Illinois workers’ comp claims are supposed to be relatively easy to resolve—there are lots and lots of stipulations/agreements the parties are required to enter into as part of resolution. At some point, claims are allowed to sit and grow cobwebs and go literally nowhere. Some of the reasons are due to Claimant attorneys not wanting to deal with nutty or dangerous claimants. That is why motions to withdraw as counsel were created. Some of the reasons for delays in closure are also due to never-ending medical care—that is what UR and IME’s are for. We urge the new and re-newed Arbitrators to start moving ancient claims off the hyeroglyphics and into the present day on the status of medical and lost time.
My other problem is I occasionally see IL WC Arbitrators not caring and not doing nearly enough to get oldie moldie claims closed. I can’t continue to accept that approach.
The IWCC’s favorite “stall” or dodge is the never-ending need for medical records and/or medical bills. For most Arbitrators, if you say you don’t have medical records/bills, the words “case continued” quickly follows. The problem with that concept is many doctors and healthcare givers are moving to electronic records where you can get the records as fast as the speed of light, if the provider is willing to cooperate. FYI, if they are properly served, subpoenas have to be properly enforced to command response. I have only see one Arbitrator in 37 years demand compliance with subpoenas.
One suggestion I have is to create a new and special Arbitrator job—give one or maybe two Arbitrators the job of efficiently and effectively ending any claim over five (or whatever) years old. Have them do only that work. Put all such claims on a computer calendar system designed to put/force any issues on to a reasonable time spreadsheet with accountability for all sides. If the parties know they have to produce or they claim will be defaulted or dismissed, I promise things will start to move faster and we won’t have 10-20 year old WC claims that don’t help anyone.
Another suggestion is to steal an idea from the IN WC Board—they have a rule where the parties don’t have to get a hearing date, but if they do, the claim has to change to trial, settlement or dismissal. This approach might stop the incessant back and forth of attorneys moving for hearing and getting the claim kicked to move again and get it kicked again into almost infinity.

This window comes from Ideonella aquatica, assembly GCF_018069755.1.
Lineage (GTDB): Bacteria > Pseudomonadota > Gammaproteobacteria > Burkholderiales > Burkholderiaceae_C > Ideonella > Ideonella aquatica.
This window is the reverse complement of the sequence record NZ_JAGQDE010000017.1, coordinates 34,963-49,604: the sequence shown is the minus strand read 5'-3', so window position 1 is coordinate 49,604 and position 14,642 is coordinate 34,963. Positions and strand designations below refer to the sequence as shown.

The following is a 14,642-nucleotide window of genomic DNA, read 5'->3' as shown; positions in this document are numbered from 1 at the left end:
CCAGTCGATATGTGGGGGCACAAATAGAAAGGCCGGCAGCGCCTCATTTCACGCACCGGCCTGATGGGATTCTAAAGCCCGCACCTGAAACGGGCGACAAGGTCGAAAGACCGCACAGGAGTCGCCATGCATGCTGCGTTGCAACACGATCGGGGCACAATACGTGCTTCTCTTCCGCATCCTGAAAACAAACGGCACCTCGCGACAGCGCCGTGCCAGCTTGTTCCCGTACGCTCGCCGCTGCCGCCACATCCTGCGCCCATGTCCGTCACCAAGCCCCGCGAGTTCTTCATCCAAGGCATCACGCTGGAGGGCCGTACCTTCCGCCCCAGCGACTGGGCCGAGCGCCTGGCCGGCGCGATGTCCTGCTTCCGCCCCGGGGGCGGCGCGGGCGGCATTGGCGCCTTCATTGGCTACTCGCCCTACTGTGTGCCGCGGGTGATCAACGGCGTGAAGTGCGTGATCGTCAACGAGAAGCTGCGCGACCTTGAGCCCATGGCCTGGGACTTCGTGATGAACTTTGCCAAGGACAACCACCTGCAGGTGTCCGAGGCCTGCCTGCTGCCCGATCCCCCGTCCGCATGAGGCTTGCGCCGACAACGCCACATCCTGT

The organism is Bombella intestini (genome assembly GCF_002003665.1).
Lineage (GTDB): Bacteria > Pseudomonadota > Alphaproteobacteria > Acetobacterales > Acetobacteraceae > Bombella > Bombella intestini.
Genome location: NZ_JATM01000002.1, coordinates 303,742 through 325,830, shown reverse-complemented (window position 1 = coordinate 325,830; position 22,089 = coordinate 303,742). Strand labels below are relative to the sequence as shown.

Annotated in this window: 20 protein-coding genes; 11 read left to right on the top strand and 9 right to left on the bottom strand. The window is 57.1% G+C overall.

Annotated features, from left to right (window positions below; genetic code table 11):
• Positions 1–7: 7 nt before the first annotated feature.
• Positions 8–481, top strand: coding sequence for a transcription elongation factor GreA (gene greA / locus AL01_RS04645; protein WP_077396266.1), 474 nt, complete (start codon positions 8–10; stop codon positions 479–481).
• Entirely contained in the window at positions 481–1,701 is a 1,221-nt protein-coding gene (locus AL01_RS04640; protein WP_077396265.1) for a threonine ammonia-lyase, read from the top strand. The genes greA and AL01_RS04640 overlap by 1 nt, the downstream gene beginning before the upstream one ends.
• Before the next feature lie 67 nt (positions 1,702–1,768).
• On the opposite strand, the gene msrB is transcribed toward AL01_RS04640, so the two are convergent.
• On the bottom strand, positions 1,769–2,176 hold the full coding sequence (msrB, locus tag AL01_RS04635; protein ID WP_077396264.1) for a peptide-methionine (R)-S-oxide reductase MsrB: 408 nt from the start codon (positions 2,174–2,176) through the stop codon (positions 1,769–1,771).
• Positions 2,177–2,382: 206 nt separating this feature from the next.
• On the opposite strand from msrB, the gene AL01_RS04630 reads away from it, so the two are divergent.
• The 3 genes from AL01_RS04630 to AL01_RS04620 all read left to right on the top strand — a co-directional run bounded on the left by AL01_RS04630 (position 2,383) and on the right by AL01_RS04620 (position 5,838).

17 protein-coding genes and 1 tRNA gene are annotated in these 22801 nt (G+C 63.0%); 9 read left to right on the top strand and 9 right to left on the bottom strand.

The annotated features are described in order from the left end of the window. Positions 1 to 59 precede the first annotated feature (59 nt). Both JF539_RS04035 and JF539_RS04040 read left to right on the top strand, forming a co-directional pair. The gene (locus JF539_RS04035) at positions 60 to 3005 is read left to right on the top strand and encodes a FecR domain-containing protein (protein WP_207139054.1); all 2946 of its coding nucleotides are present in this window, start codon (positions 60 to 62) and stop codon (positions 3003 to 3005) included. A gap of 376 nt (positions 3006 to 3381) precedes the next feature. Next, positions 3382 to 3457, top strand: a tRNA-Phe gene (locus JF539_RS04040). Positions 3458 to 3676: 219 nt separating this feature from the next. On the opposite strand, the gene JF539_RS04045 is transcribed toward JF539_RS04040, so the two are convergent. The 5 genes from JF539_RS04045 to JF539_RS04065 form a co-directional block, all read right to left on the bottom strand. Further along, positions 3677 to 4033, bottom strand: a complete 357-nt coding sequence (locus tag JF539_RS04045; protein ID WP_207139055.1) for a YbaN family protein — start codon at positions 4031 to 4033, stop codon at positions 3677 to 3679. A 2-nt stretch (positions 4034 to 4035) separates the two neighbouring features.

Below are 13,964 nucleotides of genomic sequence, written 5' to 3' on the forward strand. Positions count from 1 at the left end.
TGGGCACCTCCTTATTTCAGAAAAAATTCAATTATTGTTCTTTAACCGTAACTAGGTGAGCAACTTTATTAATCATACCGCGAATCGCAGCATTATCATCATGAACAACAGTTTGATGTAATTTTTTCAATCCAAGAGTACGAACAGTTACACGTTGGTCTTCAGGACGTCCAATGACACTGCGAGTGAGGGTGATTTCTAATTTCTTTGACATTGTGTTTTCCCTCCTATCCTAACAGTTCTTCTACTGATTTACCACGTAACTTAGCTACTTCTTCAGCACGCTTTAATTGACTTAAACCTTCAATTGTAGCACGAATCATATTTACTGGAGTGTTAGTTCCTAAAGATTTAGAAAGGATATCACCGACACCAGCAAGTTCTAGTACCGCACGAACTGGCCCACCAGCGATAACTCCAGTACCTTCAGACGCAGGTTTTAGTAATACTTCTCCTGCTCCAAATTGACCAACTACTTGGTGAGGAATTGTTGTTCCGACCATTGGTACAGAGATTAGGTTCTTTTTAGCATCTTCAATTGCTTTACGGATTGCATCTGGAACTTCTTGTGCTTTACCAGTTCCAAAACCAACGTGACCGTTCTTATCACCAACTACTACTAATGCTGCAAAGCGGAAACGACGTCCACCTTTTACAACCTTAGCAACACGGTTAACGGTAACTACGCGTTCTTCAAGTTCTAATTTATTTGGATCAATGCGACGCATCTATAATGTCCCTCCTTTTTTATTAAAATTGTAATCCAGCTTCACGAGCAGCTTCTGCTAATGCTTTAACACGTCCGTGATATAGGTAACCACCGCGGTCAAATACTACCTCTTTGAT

Do you have any ideas on how to make this system work more effectively? Please send them along.
Cut IL WC Costs Before Oregon’s 2018 Premium Ratings Come Out Next Year!!
Many folks feel IL WC costs should be “trimmed” somewhat to make our State more amenable to CEO’s and others who care about making money here. I have some simple thoughts to get our costs lower and more competitive with our sister States. Please note I don’t feel we need to win the “Race to the Bottom” to leave Illinois’ injured workers out in the cold when seriously injured, like some of the other insensitive States do. Work comp has to be moderate and reasonable—happy to provide examples.
First, I recommend/suggest Governor Rauner or his staff and IWCC Chair Fratianni and whoever else cares set an informal meeting with all Arbitrators/Commissioners who would voluntarily attend.
Number One on the agenda is to confirm we need to get IL WC costs to the middle of the pack. To my understanding, we only need to cut IL WC costs/awards by about 7% or so to get to the middle of the 2018 Oregon WC Premium rankings.